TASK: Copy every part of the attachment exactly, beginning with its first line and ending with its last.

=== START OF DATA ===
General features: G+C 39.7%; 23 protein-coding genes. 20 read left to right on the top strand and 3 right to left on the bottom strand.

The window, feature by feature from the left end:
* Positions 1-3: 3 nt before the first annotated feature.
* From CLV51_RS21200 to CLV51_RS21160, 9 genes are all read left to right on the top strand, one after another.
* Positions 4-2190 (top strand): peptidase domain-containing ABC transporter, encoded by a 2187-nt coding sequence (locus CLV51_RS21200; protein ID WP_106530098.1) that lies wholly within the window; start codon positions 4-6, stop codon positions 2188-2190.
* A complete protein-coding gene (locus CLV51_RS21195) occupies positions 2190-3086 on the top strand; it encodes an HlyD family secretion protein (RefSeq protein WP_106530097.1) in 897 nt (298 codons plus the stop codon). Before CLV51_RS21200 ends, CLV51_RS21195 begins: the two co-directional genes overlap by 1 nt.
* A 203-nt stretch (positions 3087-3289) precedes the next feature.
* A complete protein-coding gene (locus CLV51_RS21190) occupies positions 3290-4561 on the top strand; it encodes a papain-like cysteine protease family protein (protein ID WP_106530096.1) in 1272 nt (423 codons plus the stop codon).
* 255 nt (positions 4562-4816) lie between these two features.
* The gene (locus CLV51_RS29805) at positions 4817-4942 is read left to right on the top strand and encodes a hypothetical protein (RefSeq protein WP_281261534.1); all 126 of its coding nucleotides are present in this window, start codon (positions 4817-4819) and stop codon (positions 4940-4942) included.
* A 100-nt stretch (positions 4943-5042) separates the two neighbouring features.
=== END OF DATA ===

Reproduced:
General features: G+C 39.7%; 23 protein-coding genes. 20 read left to right on the top strand and 3 right to left on the bottom strand.

The window, feature by feature from the left end:
* Positions 1-3: 3 nt before the first annotated feature.
* From CLV51_RS21200 to CLV51_RS21160, 9 genes are all read left to right on the top strand, one after another.
* Positions 4-2190 (top strand): peptidase domain-containing ABC transporter, encoded by a 2187-nt coding sequence (locus CLV51_RS21200; protein ID WP_106530098.1) that lies wholly within the window; start codon positions 4-6, stop codon positions 2188-2190.
* A complete protein-coding gene (locus CLV51_RS21195) occupies positions 2190-3086 on the top strand; it encodes an HlyD family secretion protein (RefSeq protein WP_106530097.1) in 897 nt (298 codons plus the stop codon). Before CLV51_RS21200 ends, CLV51_RS21195 begins: the two co-directional genes overlap by 1 nt.
* A 203-nt stretch (positions 3087-3289) precedes the next feature.
* A complete protein-coding gene (locus CLV51_RS21190) occupies positions 3290-4561 on the top strand; it encodes a papain-like cysteine protease family protein (protein ID WP_106530096.1) in 1272 nt (423 codons plus the stop codon).
* 255 nt (positions 4562-4816) lie between these two features.
* The gene (locus CLV51_RS29805) at positions 4817-4942 is read left to right on the top strand and encodes a hypothetical protein (RefSeq protein WP_281261534.1); all 126 of its coding nucleotides are present in this window, start codon (positions 4817-4819) and stop codon (positions 4940-4942) included.
* A 100-nt stretch (positions 4943-5042) separates the two neighbouring features.